Currency Tidal Wave Part 2: The Water Analogy.
I got so massively sidetracked in my last post that I never even got to the point. This seems to happen a lot to me. Oh well, let's try this again!
Thinking about money in terms of water is a good metaphorical tool in order to understand currency better, and the economy itself. What are the properties of water?
It is liquid (most of the time).
It can flow and adapt its shape to whatever it needs to be.
It can freeze (which is very bad in the context of economy) It can be separated and is near-infinitely divisible.
It can get trapped/captured in a lake or backwash.
It can rain.
It can evaporate. It can make waves or create ripples.
- It is identical (fungible) to the water that lies adjacent.
- Types of water on a macro level: Ocean Lake River Cloud
I will now attempt to create a relevant analogy with this information.
Central banks and fiat currency are the oceans.
The ocean is vast and nearly-infinite, just like the depth of the theoretical money supply is infinite. Technically, a central bank could print to infinity, but they don't do this on purpose because that would destroy their entire value proposition. In this context, the salt-water is non-drinkable water, and therefore it is non-useable currency. It's just an idea; money is just a concept that conveys value from one person to another; the oldest abstract technology by far.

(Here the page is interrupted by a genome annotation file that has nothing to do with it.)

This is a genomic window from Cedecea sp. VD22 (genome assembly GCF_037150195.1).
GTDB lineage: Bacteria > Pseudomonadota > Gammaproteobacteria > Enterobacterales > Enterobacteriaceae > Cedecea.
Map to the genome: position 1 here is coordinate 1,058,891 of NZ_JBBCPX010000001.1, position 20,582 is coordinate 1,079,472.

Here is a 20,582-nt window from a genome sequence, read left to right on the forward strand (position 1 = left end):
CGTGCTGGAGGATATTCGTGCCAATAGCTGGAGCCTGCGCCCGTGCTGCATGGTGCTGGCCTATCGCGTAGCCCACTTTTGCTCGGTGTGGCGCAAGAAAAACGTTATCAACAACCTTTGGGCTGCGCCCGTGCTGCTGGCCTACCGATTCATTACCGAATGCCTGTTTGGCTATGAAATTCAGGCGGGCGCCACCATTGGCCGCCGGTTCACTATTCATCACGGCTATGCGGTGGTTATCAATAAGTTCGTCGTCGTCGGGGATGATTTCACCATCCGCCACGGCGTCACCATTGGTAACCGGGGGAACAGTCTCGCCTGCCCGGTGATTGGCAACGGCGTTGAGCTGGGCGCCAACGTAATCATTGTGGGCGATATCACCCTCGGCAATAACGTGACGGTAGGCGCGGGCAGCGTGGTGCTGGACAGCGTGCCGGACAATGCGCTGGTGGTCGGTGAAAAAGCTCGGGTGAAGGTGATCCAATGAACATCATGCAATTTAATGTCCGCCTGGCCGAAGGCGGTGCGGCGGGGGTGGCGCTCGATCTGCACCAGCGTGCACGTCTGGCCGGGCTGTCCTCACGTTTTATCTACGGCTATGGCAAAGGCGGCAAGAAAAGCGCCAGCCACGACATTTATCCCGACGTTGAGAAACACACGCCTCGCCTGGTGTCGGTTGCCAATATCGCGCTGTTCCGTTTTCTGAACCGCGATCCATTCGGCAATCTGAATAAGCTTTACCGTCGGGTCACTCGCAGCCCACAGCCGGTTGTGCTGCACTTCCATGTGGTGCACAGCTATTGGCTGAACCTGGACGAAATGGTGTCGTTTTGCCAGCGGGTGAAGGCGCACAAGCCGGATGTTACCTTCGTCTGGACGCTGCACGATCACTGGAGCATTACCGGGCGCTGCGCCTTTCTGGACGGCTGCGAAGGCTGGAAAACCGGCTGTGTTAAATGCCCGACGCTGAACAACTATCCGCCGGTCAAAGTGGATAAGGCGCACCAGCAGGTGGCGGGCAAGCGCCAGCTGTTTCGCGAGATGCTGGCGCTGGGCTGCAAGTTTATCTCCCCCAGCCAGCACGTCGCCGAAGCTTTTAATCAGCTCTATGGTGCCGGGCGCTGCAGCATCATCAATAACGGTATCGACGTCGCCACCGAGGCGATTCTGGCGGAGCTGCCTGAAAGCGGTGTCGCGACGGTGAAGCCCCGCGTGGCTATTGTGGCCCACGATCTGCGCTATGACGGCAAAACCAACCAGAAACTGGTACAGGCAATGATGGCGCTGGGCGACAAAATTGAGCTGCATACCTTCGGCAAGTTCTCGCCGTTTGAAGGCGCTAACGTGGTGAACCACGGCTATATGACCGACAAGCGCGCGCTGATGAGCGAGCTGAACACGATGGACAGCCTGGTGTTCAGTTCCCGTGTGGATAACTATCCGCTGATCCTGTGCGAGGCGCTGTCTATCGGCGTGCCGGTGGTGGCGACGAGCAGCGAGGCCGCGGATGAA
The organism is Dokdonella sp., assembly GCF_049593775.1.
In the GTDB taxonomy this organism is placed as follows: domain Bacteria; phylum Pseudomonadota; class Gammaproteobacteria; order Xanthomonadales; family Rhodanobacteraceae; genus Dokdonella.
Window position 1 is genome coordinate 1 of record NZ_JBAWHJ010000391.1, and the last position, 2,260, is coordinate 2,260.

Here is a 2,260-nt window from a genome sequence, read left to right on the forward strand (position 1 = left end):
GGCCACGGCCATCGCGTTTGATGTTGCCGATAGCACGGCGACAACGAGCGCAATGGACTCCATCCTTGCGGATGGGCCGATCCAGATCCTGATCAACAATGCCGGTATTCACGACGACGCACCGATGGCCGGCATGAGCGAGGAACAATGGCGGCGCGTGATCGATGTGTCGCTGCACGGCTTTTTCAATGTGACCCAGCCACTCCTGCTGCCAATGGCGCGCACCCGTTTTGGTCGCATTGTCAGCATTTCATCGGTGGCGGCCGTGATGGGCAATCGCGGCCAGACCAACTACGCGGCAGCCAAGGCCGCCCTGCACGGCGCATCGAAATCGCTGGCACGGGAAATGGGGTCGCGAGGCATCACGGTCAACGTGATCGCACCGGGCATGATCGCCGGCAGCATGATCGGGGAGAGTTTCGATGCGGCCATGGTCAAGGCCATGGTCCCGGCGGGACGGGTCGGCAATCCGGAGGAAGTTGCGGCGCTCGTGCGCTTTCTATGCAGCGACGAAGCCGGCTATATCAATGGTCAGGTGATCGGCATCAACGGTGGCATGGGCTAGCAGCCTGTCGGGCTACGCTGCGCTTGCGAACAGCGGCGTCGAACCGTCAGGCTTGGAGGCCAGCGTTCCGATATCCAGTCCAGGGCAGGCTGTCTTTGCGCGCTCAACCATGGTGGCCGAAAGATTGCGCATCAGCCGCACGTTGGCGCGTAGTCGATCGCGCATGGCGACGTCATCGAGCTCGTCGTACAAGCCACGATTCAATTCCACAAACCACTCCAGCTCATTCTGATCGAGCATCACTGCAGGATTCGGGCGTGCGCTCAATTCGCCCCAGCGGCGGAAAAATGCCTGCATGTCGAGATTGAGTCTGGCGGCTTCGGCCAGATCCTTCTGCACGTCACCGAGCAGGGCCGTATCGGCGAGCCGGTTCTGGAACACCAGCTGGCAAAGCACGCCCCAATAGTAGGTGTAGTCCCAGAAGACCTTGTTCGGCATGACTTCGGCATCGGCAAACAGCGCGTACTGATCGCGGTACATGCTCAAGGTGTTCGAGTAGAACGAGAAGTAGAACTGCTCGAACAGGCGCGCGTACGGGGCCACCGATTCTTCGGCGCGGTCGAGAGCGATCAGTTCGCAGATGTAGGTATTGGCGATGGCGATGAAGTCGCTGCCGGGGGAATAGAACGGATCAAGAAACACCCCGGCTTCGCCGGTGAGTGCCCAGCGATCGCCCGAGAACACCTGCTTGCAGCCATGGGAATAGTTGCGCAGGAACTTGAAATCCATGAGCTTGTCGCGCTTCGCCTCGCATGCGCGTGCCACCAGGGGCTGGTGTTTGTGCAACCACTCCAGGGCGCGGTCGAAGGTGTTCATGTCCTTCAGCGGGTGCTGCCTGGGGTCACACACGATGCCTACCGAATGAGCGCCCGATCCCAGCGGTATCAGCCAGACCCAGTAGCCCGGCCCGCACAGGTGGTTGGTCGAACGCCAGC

It is possible that someone might try to go to the ocean and bottle the salt-water and sell it as drinking water. We call this counterfeiting, and it is extremely dangerous for any central bank. This is why the Secret Service's number one priority is to protect, not the president, but USD itself. Not only does selling salt-water as drinking water pose a danger to the central bank, but also anyone who drinks the salt-water is also at risk. No one wants to be caught holding the bag on Monopoly Money.
So how does salt water become
portable potable water?
The water evaporates from the ocean and forms clouds. Then it rains. This rain has been desalinated by the sun and becomes drinkable. Unfortunately, we live in a society where it is against the law for citizens to collect rain water. We call this having water rights, which is exactly why Michael Burry, the guy from the Big Short that predicted the housing crisis in 2008, is buying up water rights in the mountains (he thinks there will be a literal H2O water crisis).
We plebs are not legally allowed to collect the rain water.
Rather this rain water flows into the lakes.
The lakes are the retail banks.
Once a central bank gives out loans to a commercial retail bank the theoretical salt-water from the ocean is turned into real drinkable water in a lake. Now, all that is left to do is to get this potable water into the hands of citizens that need it. We do this using the river connected to the lake.